With a more conservative outlook for Chinese growth, what does that mean in terms of the likelihood of India overtaking China as the leading student market for Australia? Mr Fogarty pointed out that Indian outbound has growth considerably faster than previously forecast through 2022, and indeed India has now surpassed China as the leading source market for educators in both the US and Canada.

In terms of overall student numbers, Navitas' analysis indicates that Indian outbound for higher education would need to grow by 10% per year if it is to overtake China globally by 2030. The economic growth forecasts for India would suggest that a further scaling of the Indian economy would be unlikely to drive that level of growth in student movement. However, Mr Fogarty added that it is possible that Indian outbound mobility could continue to grow at faster-than-forecast pace, especially given the very large scale and persistence of broader outbound migration patterns from India.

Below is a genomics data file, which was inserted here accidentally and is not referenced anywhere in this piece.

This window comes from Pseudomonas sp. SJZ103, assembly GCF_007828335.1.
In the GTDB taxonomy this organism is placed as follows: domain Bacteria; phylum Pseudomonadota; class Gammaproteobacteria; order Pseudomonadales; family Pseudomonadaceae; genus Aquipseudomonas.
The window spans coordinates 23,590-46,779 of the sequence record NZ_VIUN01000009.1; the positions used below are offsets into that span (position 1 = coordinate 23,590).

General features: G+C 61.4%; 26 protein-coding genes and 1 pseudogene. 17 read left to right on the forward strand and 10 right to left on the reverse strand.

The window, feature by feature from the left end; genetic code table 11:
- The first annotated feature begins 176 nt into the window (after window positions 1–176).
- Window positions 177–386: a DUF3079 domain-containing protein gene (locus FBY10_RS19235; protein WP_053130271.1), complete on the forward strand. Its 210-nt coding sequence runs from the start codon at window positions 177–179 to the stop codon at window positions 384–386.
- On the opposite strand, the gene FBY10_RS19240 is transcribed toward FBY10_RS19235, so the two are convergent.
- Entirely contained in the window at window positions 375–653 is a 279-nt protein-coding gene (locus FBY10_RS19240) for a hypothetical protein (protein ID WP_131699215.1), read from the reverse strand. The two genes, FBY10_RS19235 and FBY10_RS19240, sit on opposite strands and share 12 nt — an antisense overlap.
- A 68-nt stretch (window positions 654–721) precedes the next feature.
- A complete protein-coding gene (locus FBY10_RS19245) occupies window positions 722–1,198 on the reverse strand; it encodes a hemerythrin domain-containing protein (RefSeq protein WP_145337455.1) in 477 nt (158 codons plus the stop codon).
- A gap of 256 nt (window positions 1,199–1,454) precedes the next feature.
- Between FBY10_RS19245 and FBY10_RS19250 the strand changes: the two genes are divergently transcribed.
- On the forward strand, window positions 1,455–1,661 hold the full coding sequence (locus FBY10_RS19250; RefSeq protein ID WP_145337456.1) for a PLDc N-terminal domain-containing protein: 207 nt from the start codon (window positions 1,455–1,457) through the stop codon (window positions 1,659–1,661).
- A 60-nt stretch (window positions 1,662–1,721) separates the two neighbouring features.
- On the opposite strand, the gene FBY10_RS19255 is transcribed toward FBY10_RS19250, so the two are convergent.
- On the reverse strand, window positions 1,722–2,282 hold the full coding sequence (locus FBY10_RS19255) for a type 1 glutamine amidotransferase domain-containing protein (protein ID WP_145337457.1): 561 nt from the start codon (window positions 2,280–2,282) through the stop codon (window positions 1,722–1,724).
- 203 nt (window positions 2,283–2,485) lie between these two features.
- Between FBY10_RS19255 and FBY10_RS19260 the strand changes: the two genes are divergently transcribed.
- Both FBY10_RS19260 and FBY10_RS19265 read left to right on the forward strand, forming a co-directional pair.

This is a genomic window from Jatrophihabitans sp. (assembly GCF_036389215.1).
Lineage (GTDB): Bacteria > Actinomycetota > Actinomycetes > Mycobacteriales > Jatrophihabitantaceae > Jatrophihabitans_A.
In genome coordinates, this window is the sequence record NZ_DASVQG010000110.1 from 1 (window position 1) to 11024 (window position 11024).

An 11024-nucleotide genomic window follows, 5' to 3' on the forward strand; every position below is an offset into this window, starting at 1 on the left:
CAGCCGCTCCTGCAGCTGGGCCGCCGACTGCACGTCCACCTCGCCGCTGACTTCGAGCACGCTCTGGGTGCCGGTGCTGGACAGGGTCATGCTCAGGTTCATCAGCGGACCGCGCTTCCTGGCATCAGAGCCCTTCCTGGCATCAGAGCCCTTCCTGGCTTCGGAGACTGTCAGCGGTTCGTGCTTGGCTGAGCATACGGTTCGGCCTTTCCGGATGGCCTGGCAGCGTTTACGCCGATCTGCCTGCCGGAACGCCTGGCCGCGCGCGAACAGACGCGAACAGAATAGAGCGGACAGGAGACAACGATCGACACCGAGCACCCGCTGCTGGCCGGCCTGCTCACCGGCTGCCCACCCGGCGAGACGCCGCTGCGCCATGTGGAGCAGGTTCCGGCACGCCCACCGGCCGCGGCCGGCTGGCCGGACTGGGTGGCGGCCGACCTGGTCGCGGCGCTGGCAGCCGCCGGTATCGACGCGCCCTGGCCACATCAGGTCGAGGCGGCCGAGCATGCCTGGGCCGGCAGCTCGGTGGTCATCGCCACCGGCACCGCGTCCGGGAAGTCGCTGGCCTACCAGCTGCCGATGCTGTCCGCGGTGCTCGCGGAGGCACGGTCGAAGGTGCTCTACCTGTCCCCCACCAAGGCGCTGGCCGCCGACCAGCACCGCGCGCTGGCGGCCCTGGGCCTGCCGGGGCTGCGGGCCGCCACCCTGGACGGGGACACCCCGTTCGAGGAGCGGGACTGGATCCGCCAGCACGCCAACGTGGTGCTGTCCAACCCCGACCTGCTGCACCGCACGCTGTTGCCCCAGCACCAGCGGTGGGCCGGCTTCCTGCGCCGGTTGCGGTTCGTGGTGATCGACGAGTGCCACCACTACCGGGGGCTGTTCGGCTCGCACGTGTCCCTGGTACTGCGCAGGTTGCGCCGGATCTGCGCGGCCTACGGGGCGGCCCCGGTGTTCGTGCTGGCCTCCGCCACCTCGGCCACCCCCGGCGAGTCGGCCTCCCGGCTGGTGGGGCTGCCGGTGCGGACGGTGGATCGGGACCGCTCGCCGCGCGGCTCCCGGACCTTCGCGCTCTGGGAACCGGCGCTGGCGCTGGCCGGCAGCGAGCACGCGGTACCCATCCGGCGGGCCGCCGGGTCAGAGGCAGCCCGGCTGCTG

The African opportunity

Shifting gears to Africa, Mr Fogarty highlighted Nigeria as the major growth driver on the continent, but also noted that Navitas models are projecting growth, to varying degrees, across the region.

He pointed out as well that Australia's share of the global student market is roughly 8.5%, but that Australia's share across all African countries is only about 1.5%. As we see in the chart below, there is a considerable opportunity gap in that percentage spread. If Australia were to increase its share of African outbound to something closer to its current global share of 8.5%, that would result in as many as 100,000 additional international students in Australia. "Some net growth will naturally come from Africa," he added. "But considerable effort and energy will need to go into realising that [growth] opportunity in the coming years."

Mapping scenarios for Australia's share of the outbound African student market through 2030. Source: Navitas

The role of public policy

Mr Chew added that if Australia simply continues to grow at its current trajectory, and its global share of the international student market remains at around 8.5%, that that alone will result in an additional 220,000 students in the country by 2030.